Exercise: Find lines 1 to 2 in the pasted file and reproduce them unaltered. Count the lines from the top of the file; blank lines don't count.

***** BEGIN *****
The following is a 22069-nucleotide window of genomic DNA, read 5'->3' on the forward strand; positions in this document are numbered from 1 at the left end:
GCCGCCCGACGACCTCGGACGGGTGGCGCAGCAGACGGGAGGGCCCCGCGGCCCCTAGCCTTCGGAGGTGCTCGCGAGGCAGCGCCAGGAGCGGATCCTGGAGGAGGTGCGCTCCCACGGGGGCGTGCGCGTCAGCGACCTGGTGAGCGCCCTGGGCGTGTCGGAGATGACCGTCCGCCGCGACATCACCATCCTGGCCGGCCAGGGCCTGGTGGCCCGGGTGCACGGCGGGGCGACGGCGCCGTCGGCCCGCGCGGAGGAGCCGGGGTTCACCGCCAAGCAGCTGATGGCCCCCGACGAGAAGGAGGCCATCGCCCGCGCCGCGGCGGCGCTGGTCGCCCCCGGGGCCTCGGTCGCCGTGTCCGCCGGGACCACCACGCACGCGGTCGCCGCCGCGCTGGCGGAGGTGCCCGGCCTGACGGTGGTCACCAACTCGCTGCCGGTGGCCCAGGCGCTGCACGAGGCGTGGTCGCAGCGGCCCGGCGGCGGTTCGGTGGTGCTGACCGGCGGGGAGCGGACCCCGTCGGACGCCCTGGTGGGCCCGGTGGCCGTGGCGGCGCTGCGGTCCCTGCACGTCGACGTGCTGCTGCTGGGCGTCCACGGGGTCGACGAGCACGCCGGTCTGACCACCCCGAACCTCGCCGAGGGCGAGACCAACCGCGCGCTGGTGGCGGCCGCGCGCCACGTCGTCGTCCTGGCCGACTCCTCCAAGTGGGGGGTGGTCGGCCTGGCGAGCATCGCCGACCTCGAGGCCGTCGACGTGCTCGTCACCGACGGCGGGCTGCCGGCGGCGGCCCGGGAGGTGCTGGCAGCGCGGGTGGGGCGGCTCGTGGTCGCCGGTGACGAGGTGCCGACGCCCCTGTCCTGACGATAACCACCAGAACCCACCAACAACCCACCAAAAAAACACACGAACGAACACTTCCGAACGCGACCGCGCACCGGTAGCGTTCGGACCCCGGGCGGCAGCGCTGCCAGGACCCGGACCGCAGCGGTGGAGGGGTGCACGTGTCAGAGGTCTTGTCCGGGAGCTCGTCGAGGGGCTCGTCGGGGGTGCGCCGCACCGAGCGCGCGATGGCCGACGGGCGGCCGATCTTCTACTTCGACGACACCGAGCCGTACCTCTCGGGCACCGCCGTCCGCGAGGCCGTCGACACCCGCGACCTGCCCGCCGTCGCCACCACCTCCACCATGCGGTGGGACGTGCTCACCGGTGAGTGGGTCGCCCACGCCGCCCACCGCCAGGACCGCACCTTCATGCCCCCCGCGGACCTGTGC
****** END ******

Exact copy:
The following is a 22069-nucleotide window of genomic DNA, read 5'->3' on the forward strand; positions in this document are numbered from 1 at the left end:
GCCGCCCGACGACCTCGGACGGGTGGCGCAGCAGACGGGAGGGCCCCGCGGCCCCTAGCCTTCGGAGGTGCTCGCGAGGCAGCGCCAGGAGCGGATCCTGGAGGAGGTGCGCTCCCACGGGGGCGTGCGCGTCAGCGACCTGGTGAGCGCCCTGGGCGTGTCGGAGATGACCGTCCGCCGCGACATCACCATCCTGGCCGGCCAGGGCCTGGTGGCCCGGGTGCACGGCGGGGCGACGGCGCCGTCGGCCCGCGCGGAGGAGCCGGGGTTCACCGCCAAGCAGCTGATGGCCCCCGACGAGAAGGAGGCCATCGCCCGCGCCGCGGCGGCGCTGGTCGCCCCCGGGGCCTCGGTCGCCGTGTCCGCCGGGACCACCACGCACGCGGTCGCCGCCGCGCTGGCGGAGGTGCCCGGCCTGACGGTGGTCACCAACTCGCTGCCGGTGGCCCAGGCGCTGCACGAGGCGTGGTCGCAGCGGCCCGGCGGCGGTTCGGTGGTGCTGACCGGCGGGGAGCGGACCCCGTCGGACGCCCTGGTGGGCCCGGTGGCCGTGGCGGCGCTGCGGTCCCTGCACGTCGACGTGCTGCTGCTGGGCGTCCACGGGGTCGACGAGCACGCCGGTCTGACCACCCCGAACCTCGCCGAGGGCGAGACCAACCGCGCGCTGGTGGCGGCCGCGCGCCACGTCGTCGTCCTGGCCGACTCCTCCAAGTGGGGGGTGGTCGGCCTGGCGAGCATCGCCGACCTCGAGGCCGTCGACGTGCTCGTCACCGACGGCGGGCTGCCGGCGGCGGCCCGGGAGGTGCTGGCAGCGCGGGTGGGGCGGCTCGTGGTCGCCGGTGACGAGGTGCCGACGCCCCTGTCCTGACGATAACCACCAGAACCCACCAACAACCCACCAAAAAAACACACGAACGAACACTTCCGAACGCGACCGCGCACCGGTAGCGTTCGGACCCCGGGCGGCAGCGCTGCCAGGACCCGGACCGCAGCGGTGGAGGGGTGCACGTGTCAGAGGTCTTGTCCGGGAGCTCGTCGAGGGGCTCGTCGGGGGTGCGCCGCACCGAGCGCGCGATGGCCGACGGGCGGCCGATCTTCTACTTCGACGACACCGAGCCGTACCTCTCGGGCACCGCCGTCCGCGAGGCCGTCGACACCCGCGACCTGCCCGCCGTCGCCACCACCTCCACCATGCGGTGGGACGTGCTCACCGGTGAGTGGGTCGCCCACGCCGCCCACCGCCAGGACCGCACCTTCATGCCCCCCGCGGACCTGTGC